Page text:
What was Paul’s purpose for writing Romans? What principles stressed? What
are the potential for today?

Most commentators believe that with Romans, although the letter is
addressed to the church in Rome, it is a general epistle. In other words,
the letter was intended all along to be a letter to all the churches. To
make a distinction, consider the book of First Corinthians. This book was
definitely addressed to the church in Corinth. It addressed specific needs
and problems in Corinth. The same could be said for Galatians and other of
Paul’s letters. By contrast, there does not seem to be any content in
Romans (other than the final salutations), in the book of Romans which is
specific to the needs in Rome.

Therefore, in deciding the purpose of the book, one should recognize that
the letter is essentially intended for the church in general. The specific
purpose of the letter was to describe the doctrine of salvation through
the death of Jesus and through faith in the blood of Jesus. To quote Paul,
“The righteous shall live by faith.” (Romans 1:17). “…for all have
sinned and fall short of the glory of God, and are justified greely by his
grace through the redemption that came by Christ Jesus. God presented him
as a sacrifice of atonement, through faith in his blood.” (Romans
3:23,24). “But God demonstrates his own love for us in this: While we were
still sinners, Christ died for us.” (Romans 5:8). Paul goes on at length
about the role of faith in salvation and about the necessity of the blood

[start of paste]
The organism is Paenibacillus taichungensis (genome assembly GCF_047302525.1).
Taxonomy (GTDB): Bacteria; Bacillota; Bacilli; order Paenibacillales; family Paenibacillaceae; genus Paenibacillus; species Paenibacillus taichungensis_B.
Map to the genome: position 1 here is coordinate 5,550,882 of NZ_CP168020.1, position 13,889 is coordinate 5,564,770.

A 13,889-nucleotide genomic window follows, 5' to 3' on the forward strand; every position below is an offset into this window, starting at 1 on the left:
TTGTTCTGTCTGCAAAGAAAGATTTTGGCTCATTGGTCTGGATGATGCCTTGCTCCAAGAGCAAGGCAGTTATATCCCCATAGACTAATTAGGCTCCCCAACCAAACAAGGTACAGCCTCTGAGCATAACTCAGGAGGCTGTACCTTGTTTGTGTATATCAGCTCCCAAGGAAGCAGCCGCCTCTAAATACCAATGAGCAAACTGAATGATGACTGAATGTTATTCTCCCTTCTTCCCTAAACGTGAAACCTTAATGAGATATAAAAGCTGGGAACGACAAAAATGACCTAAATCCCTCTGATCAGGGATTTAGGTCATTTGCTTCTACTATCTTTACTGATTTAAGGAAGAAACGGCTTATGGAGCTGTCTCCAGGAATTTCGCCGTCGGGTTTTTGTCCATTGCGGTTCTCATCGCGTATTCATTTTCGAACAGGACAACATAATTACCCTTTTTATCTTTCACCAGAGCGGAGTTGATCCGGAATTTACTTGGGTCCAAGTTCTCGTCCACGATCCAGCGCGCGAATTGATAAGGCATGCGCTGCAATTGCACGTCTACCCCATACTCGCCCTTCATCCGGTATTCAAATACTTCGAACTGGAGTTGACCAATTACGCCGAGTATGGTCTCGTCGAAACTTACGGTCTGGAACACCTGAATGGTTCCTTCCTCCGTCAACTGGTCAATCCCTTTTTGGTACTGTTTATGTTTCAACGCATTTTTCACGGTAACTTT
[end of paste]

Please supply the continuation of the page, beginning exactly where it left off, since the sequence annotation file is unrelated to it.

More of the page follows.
of Jesus, apart from our own righteous acts for salvation. Human effort is
not the key, but God’s sovereign choice, as is stressed in chapters 8-9.

On the second question, “What principles are stressed?” I would repeat the
answer to my first question. The principles stressed are righteousness
through faith in the blood of Jesus. The last several chapters in Romans
are practical applications of this teaching on righteousness. This is a
pattern for Paul. In several of his letters he presents a deep theological
truth, followed by practical applications. In Romans, the practical
applications are living a sacrificial life (12:1-8), loving one another in
practical ways (12:9-21) and submitting to one another in love (13-15:13).

What are the potential for today? I am afraid I also do not understand
this question. Perhaps you mean , “What are the practical applications for
today?” I would say that the practical applications are found principally
in chapters 12-15. Because of the love and sacrifice of Jesus, we ought to
live sacrificial lives as well (Ch 12), devoting our talents and energy to
serve one another (also Ch 12) and finding ways to use love to make a
difference in this world (also Ch 12). Chapters 13-15 are all about
submitting our will and desire to the authorities of our society and to
the needs, both practical and spiritual of our brothers and sisters and of
others as well.

John Oakes, Ph.D.

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